Holes In The Water: 1977 Bayliner vs 1970 Bayliner

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Good morning, and happy Friday to you all! On today’s edition, we’re leaving the wheels behind and taking to the high seas (or at least the lakes and rivers) with a pair of cheap old runabout motorboats. Or, as they’re often called, “holes in the water that you pour money into.” Before we dive into those, let’s see which Caddy you’d rather set sail in:

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Yep, that would be my choice too. Looking at that ’91 makes me miss my ’89 Coupe DeVille. That was just too damn big, but this Eldorado looks just right. And I prefer that earlier square-jawed style. It’s going to make somebody a nice cheap ride, that one.

So… Boats. I’ll come right out and say it, I’m a little out of my depth [Editor’s Note: I GET IT! – JT] here. Most of these columns I can sail through without a whole lot of research, but this time I can’t just float along. [Editor’s Note: Oh there’s more – JT]  I need to navigate some unknown waters today, and I hope those who know better what they’re talking about will show me a little patience as I learn the ropes. [Editor’s Note: Oh god – JT] With that said, let’s get our feet wet – possibly literally.

Both of these boats are made by Bayliner, who, as I understand it, had a reputation for some pretty cheap shoddy materials and workmanship early on. But like any “cheap” product, they have their devoted followers, willing to put in the work to turn them into something respectable. But because of the bad reputation, they often sell cheap, even the nice ones. Basically, they’re the shitboxes of the boat world, which makes them perfect for us.

1977 Bayliner Mosquito – $1,600

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Engine: 85 hp Mercury 4 cylinder 2 stroke outboard

Location: Portland, OR

Length: 17 ft

Condition: Good, no leaks, engine runs but has a miss

This would appear to be it: the least amount you can spend for a pleasure boat that is intact and has a hope of being seaworthy. It has a fiberglass hull and an 85 horsepower outboard motor. As is common for outboard boat engines, this is a 2 stroke engine. The reasons for this are that boats don’t need a lot of  torque, but top-end horsepower is useful. (Snowmobiles are usually 2 strokes for the same reason.) 2 stroke engines are also smaller and lighter than 4 stroke engines, which is important when you have to swing the whole engine back and forth to steer, and pick it up out of the water when you’re done.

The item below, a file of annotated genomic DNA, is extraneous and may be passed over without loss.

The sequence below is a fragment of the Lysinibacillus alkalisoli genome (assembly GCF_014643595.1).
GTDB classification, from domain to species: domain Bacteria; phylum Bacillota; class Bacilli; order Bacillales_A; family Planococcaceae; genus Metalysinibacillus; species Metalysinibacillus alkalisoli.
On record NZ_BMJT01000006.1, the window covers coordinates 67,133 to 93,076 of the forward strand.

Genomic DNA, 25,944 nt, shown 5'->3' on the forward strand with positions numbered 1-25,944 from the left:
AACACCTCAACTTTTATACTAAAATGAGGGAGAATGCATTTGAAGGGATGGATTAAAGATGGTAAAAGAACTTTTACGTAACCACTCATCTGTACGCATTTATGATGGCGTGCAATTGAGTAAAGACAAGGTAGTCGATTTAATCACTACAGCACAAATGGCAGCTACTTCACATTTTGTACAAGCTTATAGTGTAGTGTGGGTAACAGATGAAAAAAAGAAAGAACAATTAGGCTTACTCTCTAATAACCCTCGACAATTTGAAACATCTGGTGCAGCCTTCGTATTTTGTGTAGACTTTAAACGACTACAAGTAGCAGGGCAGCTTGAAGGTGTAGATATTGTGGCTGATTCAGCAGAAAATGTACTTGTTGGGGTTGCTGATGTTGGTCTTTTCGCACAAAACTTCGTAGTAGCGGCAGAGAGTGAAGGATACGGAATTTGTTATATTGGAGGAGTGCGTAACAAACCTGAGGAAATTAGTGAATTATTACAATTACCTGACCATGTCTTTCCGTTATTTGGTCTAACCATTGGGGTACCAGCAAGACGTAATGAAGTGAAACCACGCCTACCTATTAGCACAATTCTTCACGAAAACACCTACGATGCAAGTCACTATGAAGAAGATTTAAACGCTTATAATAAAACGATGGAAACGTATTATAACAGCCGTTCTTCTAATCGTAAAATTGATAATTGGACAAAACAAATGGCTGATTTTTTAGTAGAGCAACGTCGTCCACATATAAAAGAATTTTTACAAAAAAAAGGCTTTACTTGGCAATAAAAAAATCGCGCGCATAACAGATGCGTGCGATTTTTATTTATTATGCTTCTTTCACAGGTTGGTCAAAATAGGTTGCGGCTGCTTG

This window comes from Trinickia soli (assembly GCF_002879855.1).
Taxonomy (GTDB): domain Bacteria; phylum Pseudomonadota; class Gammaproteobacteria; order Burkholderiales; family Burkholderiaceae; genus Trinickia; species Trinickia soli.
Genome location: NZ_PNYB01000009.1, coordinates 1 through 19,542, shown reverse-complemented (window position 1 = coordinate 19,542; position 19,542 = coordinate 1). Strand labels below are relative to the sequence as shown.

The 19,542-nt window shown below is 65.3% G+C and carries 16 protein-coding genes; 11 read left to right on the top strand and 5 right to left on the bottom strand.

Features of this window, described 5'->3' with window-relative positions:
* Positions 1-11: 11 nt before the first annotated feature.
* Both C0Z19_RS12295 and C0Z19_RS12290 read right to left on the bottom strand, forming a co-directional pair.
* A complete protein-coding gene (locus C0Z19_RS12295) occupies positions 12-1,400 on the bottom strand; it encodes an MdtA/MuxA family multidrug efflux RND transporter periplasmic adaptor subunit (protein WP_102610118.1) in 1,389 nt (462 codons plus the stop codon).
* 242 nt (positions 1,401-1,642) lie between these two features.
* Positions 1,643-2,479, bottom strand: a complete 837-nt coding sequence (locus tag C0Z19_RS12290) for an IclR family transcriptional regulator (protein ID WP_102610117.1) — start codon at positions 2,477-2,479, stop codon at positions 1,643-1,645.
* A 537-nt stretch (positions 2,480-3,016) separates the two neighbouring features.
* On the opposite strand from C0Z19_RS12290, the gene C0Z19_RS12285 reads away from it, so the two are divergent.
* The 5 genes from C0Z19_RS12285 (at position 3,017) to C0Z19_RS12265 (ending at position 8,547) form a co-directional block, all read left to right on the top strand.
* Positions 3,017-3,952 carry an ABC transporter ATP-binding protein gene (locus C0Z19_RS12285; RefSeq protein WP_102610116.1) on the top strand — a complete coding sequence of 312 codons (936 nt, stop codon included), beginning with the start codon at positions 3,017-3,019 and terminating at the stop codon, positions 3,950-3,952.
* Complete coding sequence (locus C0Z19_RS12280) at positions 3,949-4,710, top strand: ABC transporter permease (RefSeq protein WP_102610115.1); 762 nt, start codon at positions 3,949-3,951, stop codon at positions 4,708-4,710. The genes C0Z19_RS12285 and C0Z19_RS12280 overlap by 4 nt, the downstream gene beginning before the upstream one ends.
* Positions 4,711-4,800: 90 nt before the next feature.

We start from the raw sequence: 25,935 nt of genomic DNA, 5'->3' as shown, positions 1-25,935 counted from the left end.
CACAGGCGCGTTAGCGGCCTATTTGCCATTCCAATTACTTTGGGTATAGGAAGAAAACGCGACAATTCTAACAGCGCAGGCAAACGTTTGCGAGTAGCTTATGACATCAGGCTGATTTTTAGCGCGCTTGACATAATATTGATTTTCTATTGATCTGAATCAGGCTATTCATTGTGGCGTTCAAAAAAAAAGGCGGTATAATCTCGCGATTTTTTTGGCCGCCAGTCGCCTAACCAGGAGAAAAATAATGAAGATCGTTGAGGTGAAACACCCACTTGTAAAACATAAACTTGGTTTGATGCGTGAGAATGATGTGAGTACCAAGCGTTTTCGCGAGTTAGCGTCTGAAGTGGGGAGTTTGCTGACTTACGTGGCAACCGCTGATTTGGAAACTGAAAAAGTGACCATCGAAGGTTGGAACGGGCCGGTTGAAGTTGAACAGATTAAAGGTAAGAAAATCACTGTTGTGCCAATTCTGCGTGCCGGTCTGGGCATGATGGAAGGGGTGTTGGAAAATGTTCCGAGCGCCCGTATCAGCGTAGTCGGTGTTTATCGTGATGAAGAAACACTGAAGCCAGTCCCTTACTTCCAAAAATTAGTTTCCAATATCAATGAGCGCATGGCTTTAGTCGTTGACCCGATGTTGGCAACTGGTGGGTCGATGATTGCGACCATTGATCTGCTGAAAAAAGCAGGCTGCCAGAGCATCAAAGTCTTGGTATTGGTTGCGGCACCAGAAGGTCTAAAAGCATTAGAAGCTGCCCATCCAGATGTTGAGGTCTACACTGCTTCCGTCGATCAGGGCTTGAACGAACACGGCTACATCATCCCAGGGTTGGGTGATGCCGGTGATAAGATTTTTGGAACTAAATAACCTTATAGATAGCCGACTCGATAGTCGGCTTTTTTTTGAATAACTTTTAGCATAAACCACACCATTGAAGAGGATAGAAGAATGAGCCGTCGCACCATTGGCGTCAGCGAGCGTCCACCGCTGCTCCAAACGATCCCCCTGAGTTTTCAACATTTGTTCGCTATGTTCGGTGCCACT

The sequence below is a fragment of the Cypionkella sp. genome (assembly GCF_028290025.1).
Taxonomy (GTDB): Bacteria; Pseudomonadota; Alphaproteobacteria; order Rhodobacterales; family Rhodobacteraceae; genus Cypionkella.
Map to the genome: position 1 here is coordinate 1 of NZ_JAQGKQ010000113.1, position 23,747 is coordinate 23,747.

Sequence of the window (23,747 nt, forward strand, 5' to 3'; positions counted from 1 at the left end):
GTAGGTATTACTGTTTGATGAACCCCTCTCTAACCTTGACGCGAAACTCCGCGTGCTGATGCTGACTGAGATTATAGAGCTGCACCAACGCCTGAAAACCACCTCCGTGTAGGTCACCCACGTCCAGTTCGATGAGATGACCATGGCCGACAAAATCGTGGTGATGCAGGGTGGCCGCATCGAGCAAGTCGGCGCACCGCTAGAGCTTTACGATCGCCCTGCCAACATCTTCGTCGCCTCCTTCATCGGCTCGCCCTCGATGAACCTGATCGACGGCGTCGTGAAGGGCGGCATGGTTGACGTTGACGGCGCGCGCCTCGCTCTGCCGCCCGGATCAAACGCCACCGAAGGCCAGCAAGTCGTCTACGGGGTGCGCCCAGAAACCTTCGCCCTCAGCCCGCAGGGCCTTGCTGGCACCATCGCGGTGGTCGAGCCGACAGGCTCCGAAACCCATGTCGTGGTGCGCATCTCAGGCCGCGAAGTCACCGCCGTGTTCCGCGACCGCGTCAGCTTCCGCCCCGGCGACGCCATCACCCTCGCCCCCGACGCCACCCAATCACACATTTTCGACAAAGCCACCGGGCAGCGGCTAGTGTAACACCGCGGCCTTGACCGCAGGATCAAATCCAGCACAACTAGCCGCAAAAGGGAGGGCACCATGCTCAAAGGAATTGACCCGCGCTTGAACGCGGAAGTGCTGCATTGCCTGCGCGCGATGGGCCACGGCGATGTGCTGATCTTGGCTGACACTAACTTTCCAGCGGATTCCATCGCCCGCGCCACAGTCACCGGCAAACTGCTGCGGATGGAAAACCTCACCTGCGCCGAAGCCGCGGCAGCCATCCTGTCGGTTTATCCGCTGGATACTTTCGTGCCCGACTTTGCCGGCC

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This particular Mercury outboard is having some issues; the seller says it runs, but “something is just off.” There aren’t a lot of moving parts in a 2-stroke motor, no valves or camshafts, so the list of potential trouble spots is few. But finding parts for a 45-year-old boat motor might not be the easiest thing, and replacement outboards aren’t cheap.

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Apart from the engine issues, it doesn’t look too bad for a $1600 boat. The seller lists a lot of recent work done, including work on the included trailer. It sounds like it might have been in storage for a while, and if the engine wasn’t put into storage properly, that could account for its problems now.

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Boats are not a cheap hobby, but if the price of entry is this low, this could be a good way to dabble without having to commit to too much expense. And chances are, if the engine isn’t fixable, you can move it on to another owner for the same price.


1970 Bayliner Runabout – $2,700

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Engine: 105 hp Chrysler 4 cylinder 2 stroke outboard

Location: Portland, OR

Length: 17 ft

Condition: Great! Ready to go

Raise your hand if you knew that Chrysler Coropration was once a giant in the boating industry.

That’s what I figured. Chrysler Marine fell victim to the corporation’s money troubles in the late 1970s, and was sold off piecemeal to other companies in the early ’80s. But in the 1960s and ’70s, Chrysler boats and boat engines were huge.

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This 1970 Bayliner would have been a competitor to Chrysler’s speedboats, but it shares the same 2 stroke outboard motor. Chrysler boat motors were highly regarded and very reliable, and this one has been gone over carefully, and according to the seller, runs like a top.